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CFS 2019: Five Questions with Tom Adcock

Five Questions With …

Tom Adcock, NATCA National Training Representative

Q: What is the purpose behind Every Day is a Training Day? 

Adcock: The purpose is to raise the membership’s awareness of the importance of training in our profession. We should be looking at it as the need for continual improvement in our profession. It is a process that should not stop throughout our entire careers. From the time we start training in our first facility to the time we hang up our headsets, we should look at training as a way to ensure we are at the top of our game whenever we work traffic. 

Q: This initiative seems to resemble the goals of the Professional Standards effort in that it promotes the importance of continually looking for ways to improve our performance as a workforce. Is that accurate? 

Adcock: Absolutely, part of being a professional is understanding the importance that training plays in improving our performance on a continuous basis. Training needs to be a part of our everyday routine.

Q: With the pilots undertaking their own training initiative, called “Train For Life,” what similarities do you see between the two efforts and how important is it that controllers and pilots are sharing this mindset at the same time? 

Adcock: Because we are on the frontlines of the aviation industry, we understand the importance of being on the same page as we deploy new technologies and procedures. Both professions require certification, but we understand that learning does not stop at the point of certification. It is a process that must continue throughout our entire careers. 

Q: After CFS, when members will have an awareness of Every Day is a Training Day, what is planned for the weeks and months ahead to keep the momentum going?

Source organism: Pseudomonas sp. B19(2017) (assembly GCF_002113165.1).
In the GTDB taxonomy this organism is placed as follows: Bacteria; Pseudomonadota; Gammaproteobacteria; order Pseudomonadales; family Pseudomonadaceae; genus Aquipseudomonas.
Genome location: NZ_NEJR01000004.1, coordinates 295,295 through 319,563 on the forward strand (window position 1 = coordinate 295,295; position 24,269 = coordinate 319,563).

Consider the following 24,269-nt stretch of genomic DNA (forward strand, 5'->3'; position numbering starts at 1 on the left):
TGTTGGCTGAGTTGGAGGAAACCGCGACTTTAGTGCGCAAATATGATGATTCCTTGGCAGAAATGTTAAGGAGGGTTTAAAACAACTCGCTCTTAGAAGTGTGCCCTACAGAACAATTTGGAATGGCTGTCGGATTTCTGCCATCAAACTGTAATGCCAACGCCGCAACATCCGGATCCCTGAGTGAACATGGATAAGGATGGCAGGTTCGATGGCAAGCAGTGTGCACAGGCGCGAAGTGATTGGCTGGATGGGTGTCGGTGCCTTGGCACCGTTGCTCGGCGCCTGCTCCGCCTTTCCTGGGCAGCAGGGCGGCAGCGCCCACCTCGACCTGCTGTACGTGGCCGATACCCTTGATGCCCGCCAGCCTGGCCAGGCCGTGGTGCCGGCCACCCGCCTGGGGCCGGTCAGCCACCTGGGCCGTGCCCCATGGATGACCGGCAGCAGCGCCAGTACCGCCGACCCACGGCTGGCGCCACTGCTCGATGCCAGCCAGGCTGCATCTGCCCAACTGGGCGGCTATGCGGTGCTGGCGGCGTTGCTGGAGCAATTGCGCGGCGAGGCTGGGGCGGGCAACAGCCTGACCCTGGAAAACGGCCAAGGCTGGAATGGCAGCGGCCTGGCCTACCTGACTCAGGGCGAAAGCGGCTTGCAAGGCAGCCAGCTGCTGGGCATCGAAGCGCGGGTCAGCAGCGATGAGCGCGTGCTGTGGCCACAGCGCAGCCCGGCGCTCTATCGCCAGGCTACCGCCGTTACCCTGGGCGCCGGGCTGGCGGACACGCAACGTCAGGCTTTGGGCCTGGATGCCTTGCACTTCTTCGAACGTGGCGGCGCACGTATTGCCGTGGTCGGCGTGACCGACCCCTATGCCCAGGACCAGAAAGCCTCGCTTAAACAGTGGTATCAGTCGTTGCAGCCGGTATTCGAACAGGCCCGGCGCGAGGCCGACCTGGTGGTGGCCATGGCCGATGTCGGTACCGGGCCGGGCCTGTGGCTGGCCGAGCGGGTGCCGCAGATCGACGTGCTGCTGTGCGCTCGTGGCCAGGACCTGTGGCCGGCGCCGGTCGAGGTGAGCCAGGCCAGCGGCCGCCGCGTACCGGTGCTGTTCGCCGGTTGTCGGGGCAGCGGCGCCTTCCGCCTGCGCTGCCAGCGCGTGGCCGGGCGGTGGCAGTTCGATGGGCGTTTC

Adcock: Great question! Beginning October 1st, Instructor Led and Web Based Recurrent Training will have modules that focus on “Why Training Matters.” Following on the heels of that delivery will be the implementation of the new national training order. The order changes the focus on how we conduct training at the facility level. It ensures NATCA’s involvement in improving the training processes at the facility level. 

Another area we are working with the FAA on is the development of micro-learning modules that refresh core critical tasks that we rarely have the opportunity to use in a normal workday. These modules will take just a couple of minutes to complete, but allow us to refresh us more frequently on these seldom used tasks.

Q: What is most important for our members to know as we move forward and raise the awareness and implementation of Every Day is a Training Day? 

Adcock: We want to see the members that attend CFS this year take what they learn at the conference and go back to their facilities and act as leaders in fostering the culture change that ensures that we destigmatize how we view training and its importance in the continued development of Certified Professional Controllers.

CFS 2019: Scratch Offs

Thanks to NATCA benefits partner Evans Consoles, NATCA members here at Communicating For Safety (CFS) have the opportunity to obtain up to three scratch-off cards. Each card gives you the chance to drive off with a new Ford, also one of our NATCA benefit partners which offers members great savings and customer incentives as part of the Ford X-plan. NATCA members: Learn more at

NATCA members: to get a scratch-off card, you must have a stamp card filled out.

Each attendee will receive one stamp card in their registration packet assigning them to specific booths to visit in the exhibition hall. As you visit each booth, you will receive a stamp and then move on to the next assigned booth. From the point, please follow these steps:


Step 1: Take your completed stamp card to the NATCA Benefits Committee booth. NATCA MEMBERS: Receive two things in return - 1.) A second stamp card to get filled out; 2.) A scratch-off card that gives you a chance to win $50,000, which can be put toward the purchase of a Ford vehicle. ALL OTHER CFS ATTENDEES: Receive a second stamp card.

Step 2: Take your SECOND completed stamp card back to the NATCA Benefits Committee booth. NATCA MEMBERS: Receive two things in return - 1.) A third stamp card to get filled out; 2.) Another scratch-off card. ALL OTHER CFS ATTENDEES: Receive a third stamp card.

Step 3: Take your THIRD completed stamp card back to the NATCA Benefits Committee booth. NATCA members will receive another scratch-off card at that point.